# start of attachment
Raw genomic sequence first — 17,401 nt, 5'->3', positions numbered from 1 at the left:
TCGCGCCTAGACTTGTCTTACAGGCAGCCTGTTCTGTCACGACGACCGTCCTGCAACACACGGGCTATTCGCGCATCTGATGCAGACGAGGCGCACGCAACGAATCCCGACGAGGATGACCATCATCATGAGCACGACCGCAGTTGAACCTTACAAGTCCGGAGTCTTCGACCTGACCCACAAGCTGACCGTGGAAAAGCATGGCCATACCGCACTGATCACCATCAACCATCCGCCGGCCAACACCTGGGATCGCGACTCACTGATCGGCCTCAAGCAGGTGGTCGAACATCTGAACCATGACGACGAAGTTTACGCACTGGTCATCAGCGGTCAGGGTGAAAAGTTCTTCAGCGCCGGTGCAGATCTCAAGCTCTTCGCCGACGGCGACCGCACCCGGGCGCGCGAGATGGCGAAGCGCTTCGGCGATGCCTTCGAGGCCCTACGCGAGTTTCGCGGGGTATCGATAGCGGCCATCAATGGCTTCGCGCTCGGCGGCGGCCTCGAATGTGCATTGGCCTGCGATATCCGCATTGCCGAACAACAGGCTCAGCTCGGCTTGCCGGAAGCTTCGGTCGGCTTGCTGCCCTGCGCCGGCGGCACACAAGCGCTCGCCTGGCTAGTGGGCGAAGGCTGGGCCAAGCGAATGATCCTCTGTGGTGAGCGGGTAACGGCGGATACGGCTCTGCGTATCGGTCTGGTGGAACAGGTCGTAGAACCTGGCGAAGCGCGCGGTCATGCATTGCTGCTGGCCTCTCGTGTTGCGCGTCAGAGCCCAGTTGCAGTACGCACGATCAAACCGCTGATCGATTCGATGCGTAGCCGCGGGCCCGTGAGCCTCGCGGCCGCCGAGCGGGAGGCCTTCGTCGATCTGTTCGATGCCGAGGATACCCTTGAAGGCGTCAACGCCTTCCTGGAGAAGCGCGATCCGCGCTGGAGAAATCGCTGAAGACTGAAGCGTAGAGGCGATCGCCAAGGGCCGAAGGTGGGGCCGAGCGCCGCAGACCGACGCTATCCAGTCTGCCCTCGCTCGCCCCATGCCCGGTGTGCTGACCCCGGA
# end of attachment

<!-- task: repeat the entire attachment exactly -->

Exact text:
Raw genomic sequence first — 17,401 nt, 5'->3', positions numbered from 1 at the left:
TCGCGCCTAGACTTGTCTTACAGGCAGCCTGTTCTGTCACGACGACCGTCCTGCAACACACGGGCTATTCGCGCATCTGATGCAGACGAGGCGCACGCAACGAATCCCGACGAGGATGACCATCATCATGAGCACGACCGCAGTTGAACCTTACAAGTCCGGAGTCTTCGACCTGACCCACAAGCTGACCGTGGAAAAGCATGGCCATACCGCACTGATCACCATCAACCATCCGCCGGCCAACACCTGGGATCGCGACTCACTGATCGGCCTCAAGCAGGTGGTCGAACATCTGAACCATGACGACGAAGTTTACGCACTGGTCATCAGCGGTCAGGGTGAAAAGTTCTTCAGCGCCGGTGCAGATCTCAAGCTCTTCGCCGACGGCGACCGCACCCGGGCGCGCGAGATGGCGAAGCGCTTCGGCGATGCCTTCGAGGCCCTACGCGAGTTTCGCGGGGTATCGATAGCGGCCATCAATGGCTTCGCGCTCGGCGGCGGCCTCGAATGTGCATTGGCCTGCGATATCCGCATTGCCGAACAACAGGCTCAGCTCGGCTTGCCGGAAGCTTCGGTCGGCTTGCTGCCCTGCGCCGGCGGCACACAAGCGCTCGCCTGGCTAGTGGGCGAAGGCTGGGCCAAGCGAATGATCCTCTGTGGTGAGCGGGTAACGGCGGATACGGCTCTGCGTATCGGTCTGGTGGAACAGGTCGTAGAACCTGGCGAAGCGCGCGGTCATGCATTGCTGCTGGCCTCTCGTGTTGCGCGTCAGAGCCCAGTTGCAGTACGCACGATCAAACCGCTGATCGATTCGATGCGTAGCCGCGGGCCCGTGAGCCTCGCGGCCGCCGAGCGGGAGGCCTTCGTCGATCTGTTCGATGCCGAGGATACCCTTGAAGGCGTCAACGCCTTCCTGGAGAAGCGCGATCCGCGCTGGAGAAATCGCTGAAGACTGAAGCGTAGAGGCGATCGCCAAGGGCCGAAGGTGGGGCCGAGCGCCGCAGACCGACGCTATCCAGTCTGCCCTCGCTCGCCCCATGCCCGGTGTGCTGACCCCGGA